Tuesday, January 26, 2010
HARTFORD (AP) — Connecticut could join at least a dozen other states by restricting prison inmates from using FOI laws to get personal information to harass or threaten their guards — and, in some cases, prosecutors or other inmates.
Inmates here and around the country have swamped systems with information requests — for guards’ personnel and arrest records, files affecting the inmates’ own legal cases, and details as mundane as meal ingredients. While no Connecticut correction officers have been harmed or harassed because no personnel records have yet been released, prison officials say they view such requests as a threat to the safety and security of staff at the prisons.
From his cell in a Suffield prison, where he’s serving an 86-year sentence for sexual assault, Richard Stevenson is trying to learn more about his guards. He’s battled the state Department of Correction for the past year, seeking off-duty arrest records of more than 100 guards. Stevenson, 45, contends he wants the information for a court appeal, but prison officials want it blocked. They claim it will endanger the officers by giving an inmate juicy information he could use against a guard to his advantage.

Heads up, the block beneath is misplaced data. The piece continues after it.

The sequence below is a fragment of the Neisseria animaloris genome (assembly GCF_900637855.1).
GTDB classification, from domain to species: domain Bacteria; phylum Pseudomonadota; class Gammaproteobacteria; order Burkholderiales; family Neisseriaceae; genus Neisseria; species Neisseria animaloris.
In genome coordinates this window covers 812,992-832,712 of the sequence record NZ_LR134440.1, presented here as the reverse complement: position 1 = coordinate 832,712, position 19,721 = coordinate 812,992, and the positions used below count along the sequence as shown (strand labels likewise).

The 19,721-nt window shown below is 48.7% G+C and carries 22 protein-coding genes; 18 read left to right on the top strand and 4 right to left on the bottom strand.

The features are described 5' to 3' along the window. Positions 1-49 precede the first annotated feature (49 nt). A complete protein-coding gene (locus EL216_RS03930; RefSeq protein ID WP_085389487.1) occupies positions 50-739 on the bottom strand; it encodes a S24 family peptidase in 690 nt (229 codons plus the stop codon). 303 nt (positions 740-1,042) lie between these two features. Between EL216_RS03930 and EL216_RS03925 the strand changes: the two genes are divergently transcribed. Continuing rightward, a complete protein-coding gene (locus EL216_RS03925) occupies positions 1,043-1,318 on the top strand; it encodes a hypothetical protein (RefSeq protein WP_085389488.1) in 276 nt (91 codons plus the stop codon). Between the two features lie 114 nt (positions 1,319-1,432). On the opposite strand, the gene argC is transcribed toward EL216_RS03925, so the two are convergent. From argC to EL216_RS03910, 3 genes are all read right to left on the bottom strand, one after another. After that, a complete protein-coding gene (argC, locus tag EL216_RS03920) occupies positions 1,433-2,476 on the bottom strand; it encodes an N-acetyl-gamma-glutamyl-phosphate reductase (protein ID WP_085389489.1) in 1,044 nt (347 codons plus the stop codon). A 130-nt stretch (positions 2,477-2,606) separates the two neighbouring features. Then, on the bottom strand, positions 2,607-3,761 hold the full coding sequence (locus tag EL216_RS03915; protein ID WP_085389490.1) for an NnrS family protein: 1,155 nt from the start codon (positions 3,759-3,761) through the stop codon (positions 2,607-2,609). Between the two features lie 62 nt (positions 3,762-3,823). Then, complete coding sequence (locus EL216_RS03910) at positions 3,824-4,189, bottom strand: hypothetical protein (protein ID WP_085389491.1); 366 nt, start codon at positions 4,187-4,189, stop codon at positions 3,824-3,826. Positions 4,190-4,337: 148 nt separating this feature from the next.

“When an inmate is requesting information, it’s not for anybody’s good, especially when they’re lifers, for vicious assaults or whatever,” said Jon Pepe, president of AFSCME Local 391, one several union locals representing correctional officers in Connecticut. “These are not good people.”
Washington, Arkansas, Michigan, Virginia, New Jersey, Texas, Louisiana, Wisconsin, Kansas, Alabama, Georgia and Arizona have various laws on the books, some dating back to the mid-1990s, that limit or block inmate access to state open-record laws, according to prison union officials.
None were apparently prompted by violence against guards; most — like Georgia’s, Michigan’s and Texas’ — complained about the harassment potential and the cost and burden of compliance.
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